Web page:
Based on our results in Florida, we will continue to evaluate the many opportunities to expand our commercial business, throughout the remaining 24 states we operate in. Note that, most of the leading commercial dealers also operate some number of retail stores, so we view this opportunity as not only important, but a natural extension of our proven, retail-focused consolidation strategy. We believe solid execution of our strategy will continue to expand our sales, market share, and overall profitability for many years to come.

Our confidence in our fiscal 2017 acquisition opportunities is underscored by the more than 10 NDAs we currently have signed, the same level as last quarter, despite having completed yet another transaction with the McGee deal. Each of these NDAs represent between five and 40 locations, all within existing markets.

Additionally, the new $600 million expanded revolving credit facility we completed in January 2016, more than doubles our previous borrowing capacity, and allows us to increase the number and size of acquisitions we can pursue going forward.

In some ways, the start of fiscal 2017 is déjà vu, as its similar to the beginning of fiscal 2013, in which we experienced one, a slow start to the year, with weak consumer spending and unseasonable weather impacting sales across categories in northern markets. Two, $50 million in annualized acquisition growth completed early in the fiscal year. And three, a strong acquisition pipeline, driven primarily by the fact that owners of independent tire dealers are at or near retirement age, without an internal succession option. Both years are also characterized by the potential for tax and capital gains increases in the following calendar year, which may accelerate current year acquisition.

In fiscal 2013, that was predominantly calendar 2012, it was capital gains tax increases, and this year, it's the Presidential election, that most likely results in higher taxes, no matter who gets elected.

The net results of fiscal 2013, was lower comparable store sales and compressed margins due to higher material costs, but importantly, fiscal 2013 delivered 25% in annualized sales growth through acquisitions, that has [indiscernible] over 50% increase in earnings over the last three years.

There are also some important differences between fiscal year 2013 and 2017. One, we are a much larger company now, with exposure to southern markets. Two, we believe we are now late in an elevated consumer deferral cycle, and total vehicles in operation are growing, and three, we have a credit facility more than double what it was four years ago. And most importantly, material costs are expected to decline this year, which provides some offset against any continuing sales pressure.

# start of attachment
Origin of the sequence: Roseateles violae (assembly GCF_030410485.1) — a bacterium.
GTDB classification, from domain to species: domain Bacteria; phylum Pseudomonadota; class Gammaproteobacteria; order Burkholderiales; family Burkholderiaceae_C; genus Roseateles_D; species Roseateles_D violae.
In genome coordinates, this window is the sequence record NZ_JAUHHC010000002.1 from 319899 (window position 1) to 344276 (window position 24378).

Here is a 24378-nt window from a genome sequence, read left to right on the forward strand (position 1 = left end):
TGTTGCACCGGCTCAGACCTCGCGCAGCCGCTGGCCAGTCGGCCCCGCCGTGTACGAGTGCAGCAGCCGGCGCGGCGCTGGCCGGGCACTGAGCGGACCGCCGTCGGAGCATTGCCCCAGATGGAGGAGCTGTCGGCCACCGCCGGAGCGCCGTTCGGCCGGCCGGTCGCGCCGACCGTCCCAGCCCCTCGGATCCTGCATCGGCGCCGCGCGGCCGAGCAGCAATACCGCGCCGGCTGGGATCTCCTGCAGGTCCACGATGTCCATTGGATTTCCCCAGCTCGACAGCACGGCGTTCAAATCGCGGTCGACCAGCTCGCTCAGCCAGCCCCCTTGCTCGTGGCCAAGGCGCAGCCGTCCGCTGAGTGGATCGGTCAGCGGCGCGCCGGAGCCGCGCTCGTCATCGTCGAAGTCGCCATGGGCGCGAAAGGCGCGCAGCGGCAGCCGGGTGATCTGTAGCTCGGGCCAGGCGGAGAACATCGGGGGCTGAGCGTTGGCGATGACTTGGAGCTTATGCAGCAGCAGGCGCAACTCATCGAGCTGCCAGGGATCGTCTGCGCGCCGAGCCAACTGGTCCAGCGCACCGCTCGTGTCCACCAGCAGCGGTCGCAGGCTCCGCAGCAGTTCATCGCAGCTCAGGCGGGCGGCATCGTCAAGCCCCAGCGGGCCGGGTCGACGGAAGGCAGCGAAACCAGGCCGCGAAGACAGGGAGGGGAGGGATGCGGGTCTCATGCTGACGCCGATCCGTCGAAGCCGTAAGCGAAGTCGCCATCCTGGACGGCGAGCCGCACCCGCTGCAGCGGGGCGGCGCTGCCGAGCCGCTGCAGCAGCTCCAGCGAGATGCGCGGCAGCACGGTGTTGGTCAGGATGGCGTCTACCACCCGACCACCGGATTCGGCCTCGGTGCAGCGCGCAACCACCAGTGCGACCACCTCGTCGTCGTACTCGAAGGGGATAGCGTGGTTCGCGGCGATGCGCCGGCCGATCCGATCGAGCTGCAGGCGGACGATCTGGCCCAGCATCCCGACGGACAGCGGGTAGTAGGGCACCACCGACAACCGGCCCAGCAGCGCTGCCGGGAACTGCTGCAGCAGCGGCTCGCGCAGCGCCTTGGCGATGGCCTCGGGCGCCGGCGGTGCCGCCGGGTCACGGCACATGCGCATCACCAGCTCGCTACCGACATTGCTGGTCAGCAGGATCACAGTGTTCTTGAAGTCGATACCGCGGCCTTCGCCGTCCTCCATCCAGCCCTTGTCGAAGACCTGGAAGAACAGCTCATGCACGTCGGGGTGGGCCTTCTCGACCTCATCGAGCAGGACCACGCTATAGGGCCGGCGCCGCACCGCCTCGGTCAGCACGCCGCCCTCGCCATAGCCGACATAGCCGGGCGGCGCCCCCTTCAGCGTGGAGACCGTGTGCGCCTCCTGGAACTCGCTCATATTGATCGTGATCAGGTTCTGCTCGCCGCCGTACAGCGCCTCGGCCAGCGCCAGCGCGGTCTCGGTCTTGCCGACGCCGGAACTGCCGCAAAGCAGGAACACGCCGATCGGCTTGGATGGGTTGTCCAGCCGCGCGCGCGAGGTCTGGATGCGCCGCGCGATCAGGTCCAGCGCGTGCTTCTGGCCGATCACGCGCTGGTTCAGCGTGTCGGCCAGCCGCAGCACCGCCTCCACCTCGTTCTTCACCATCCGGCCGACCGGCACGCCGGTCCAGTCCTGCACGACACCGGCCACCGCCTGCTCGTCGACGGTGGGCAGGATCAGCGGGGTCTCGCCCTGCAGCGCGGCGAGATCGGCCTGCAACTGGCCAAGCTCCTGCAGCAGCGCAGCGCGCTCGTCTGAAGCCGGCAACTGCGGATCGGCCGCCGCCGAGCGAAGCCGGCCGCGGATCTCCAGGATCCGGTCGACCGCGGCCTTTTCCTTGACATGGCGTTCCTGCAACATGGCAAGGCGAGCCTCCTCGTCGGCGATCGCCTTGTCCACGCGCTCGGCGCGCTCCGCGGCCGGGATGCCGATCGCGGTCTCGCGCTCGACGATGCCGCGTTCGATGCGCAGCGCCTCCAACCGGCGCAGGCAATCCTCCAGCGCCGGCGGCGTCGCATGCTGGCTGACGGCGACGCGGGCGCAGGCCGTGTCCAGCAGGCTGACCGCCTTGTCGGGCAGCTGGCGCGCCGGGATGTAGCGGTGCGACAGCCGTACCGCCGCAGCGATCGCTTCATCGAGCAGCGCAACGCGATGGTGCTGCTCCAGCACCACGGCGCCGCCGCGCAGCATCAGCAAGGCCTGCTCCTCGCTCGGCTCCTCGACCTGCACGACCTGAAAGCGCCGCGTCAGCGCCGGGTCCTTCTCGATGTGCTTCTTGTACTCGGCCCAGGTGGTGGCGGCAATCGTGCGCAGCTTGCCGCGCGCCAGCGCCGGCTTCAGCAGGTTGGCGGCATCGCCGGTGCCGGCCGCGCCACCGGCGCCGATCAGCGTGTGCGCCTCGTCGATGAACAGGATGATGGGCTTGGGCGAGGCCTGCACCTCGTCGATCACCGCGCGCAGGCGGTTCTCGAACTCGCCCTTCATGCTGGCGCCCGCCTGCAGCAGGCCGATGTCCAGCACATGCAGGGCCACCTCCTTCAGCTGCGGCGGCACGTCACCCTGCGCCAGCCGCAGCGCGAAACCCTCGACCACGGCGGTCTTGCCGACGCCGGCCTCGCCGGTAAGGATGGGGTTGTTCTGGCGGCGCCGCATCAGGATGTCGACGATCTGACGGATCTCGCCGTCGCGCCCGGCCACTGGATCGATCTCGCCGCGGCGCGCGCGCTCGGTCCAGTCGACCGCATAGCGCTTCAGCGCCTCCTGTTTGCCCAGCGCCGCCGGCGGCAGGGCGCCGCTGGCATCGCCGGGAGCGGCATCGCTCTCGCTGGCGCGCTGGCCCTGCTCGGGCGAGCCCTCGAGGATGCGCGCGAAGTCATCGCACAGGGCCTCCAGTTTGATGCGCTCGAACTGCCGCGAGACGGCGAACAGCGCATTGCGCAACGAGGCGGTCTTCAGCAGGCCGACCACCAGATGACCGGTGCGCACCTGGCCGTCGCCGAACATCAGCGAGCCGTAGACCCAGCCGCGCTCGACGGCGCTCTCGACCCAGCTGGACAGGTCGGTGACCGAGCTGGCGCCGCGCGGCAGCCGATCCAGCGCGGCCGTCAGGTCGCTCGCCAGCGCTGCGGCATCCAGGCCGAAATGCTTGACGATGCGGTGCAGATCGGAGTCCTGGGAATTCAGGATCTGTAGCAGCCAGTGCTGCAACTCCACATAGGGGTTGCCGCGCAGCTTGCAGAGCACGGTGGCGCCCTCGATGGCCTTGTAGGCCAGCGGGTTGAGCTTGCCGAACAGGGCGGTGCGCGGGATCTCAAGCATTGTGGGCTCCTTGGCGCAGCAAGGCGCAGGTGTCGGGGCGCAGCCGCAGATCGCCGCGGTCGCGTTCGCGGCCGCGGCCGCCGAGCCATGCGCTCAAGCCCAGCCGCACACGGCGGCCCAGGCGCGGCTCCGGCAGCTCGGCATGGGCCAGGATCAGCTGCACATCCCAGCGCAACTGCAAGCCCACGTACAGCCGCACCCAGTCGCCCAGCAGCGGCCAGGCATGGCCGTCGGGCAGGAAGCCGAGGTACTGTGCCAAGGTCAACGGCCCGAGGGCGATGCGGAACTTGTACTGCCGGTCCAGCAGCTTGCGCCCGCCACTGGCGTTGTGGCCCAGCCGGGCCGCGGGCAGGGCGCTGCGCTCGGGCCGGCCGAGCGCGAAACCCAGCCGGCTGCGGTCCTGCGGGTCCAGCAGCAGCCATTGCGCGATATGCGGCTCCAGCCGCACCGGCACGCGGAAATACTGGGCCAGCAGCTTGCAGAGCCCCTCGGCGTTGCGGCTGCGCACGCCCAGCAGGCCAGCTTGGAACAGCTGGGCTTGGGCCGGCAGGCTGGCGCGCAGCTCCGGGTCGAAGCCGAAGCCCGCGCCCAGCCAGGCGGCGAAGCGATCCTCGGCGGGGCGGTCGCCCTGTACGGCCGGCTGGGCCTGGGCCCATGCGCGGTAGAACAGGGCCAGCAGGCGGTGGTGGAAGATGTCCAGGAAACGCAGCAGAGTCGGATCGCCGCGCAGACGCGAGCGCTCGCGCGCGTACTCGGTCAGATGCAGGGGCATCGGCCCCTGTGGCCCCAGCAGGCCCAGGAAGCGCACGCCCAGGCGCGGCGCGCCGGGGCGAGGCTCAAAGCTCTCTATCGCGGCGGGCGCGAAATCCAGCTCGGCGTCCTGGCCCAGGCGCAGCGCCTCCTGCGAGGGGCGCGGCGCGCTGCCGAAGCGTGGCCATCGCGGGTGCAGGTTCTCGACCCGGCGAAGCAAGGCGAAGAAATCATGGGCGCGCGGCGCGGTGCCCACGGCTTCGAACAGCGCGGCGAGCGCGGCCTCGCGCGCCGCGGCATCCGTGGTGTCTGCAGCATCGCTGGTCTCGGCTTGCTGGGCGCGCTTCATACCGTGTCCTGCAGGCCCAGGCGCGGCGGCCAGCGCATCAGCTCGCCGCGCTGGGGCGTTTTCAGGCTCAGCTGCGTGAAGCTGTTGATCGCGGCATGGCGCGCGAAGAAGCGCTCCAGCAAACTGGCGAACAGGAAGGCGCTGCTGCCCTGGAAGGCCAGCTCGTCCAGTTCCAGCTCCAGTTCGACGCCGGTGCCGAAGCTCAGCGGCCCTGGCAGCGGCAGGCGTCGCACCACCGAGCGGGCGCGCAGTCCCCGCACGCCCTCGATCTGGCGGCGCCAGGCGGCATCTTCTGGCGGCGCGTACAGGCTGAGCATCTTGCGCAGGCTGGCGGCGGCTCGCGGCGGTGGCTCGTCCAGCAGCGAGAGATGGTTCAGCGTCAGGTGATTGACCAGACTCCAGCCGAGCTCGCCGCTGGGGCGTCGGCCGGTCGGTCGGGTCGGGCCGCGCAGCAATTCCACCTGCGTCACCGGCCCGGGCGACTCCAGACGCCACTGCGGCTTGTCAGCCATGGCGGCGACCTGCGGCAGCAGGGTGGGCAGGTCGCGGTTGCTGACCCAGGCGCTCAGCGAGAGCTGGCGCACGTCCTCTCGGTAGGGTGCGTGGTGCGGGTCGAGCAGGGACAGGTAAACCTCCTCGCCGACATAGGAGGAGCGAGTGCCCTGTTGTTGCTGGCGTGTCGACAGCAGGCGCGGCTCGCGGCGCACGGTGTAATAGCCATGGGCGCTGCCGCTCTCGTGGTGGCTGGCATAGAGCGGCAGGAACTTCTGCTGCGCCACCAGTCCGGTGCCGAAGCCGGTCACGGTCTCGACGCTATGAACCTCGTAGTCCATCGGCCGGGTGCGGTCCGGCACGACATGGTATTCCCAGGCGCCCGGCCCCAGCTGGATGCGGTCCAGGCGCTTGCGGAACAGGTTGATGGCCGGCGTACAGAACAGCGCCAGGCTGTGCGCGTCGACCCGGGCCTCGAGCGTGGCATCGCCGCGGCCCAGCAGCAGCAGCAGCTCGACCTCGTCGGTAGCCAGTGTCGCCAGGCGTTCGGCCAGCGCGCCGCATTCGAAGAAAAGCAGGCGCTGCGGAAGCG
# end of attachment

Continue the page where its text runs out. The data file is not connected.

As I said earlier, I already expect fiscal 2017 to be a good year for acquisitions, versus our annual target of 10% annualized sales growth. However, it may set up to significantly leverage the great hedge in our business. The ability to grow the business at an accelerated pace during difficult markets.

In light of what we accomplished during fiscal 2013, I will take a difficult year, which means we have the opportunity to expand our business by anywhere near 25%, through attractively priced acquisition.

Additionally, you can expect to see us increase the number of greenfield stores we open this year. We are targeting 20 to 40 greenfield locations in fiscal 2017, with eight stores expected to open in the first four months of this year. The majority of these stores will be fill-in purchases of existing one to three store businesses in our existing markets. Overall, we should see lower entry costs and higher returns, as we bring significant operating margin improvements to these locations. We expect each of these stores will average $1 million in annualized sales, and will not be included in our guidance, until they open, so they represent some potential upside to our full year estimate.

Now, I'd like to turn to our outlook. Given the continued choppiness in the market, we are guiding comparable store sales to a decrease of 5% to 8% and total sales in the range of $230 million to $240 million in the first quarter. We anticipate first quarter diluted earnings per share to be between $0.47 and $0.51 compared to $0.57 for the first quarter of fiscal 2016.

At the midpoint of our guidance, operating margin is expected to decrease by approximately 150 basis points, driven by deleveraging from negative comparable store sales. We expect sales to improve, as the year progresses, particularly as we move past spring and into the summer driving season, and as we lap easier weather and sales comparison in the second half of the year. We also believe there may be some benefit in consumer spending in the second half of the calendar year, as consumers need healthcare deductible.

For fiscal 2017, taking into account the full year of sales from our 2016 acquisition and 11 months from our most recent 2017 acquisition, we anticipate total sales to be in the range of $980 million to $1.010 billion based on comparable store sales guidance of flat to a 2% decline. This guidance assumes that the second quarter comparable store sales are down about half of the first quarter decline, and that sales in the second half of the year turn positive, with more normalized weather in our market.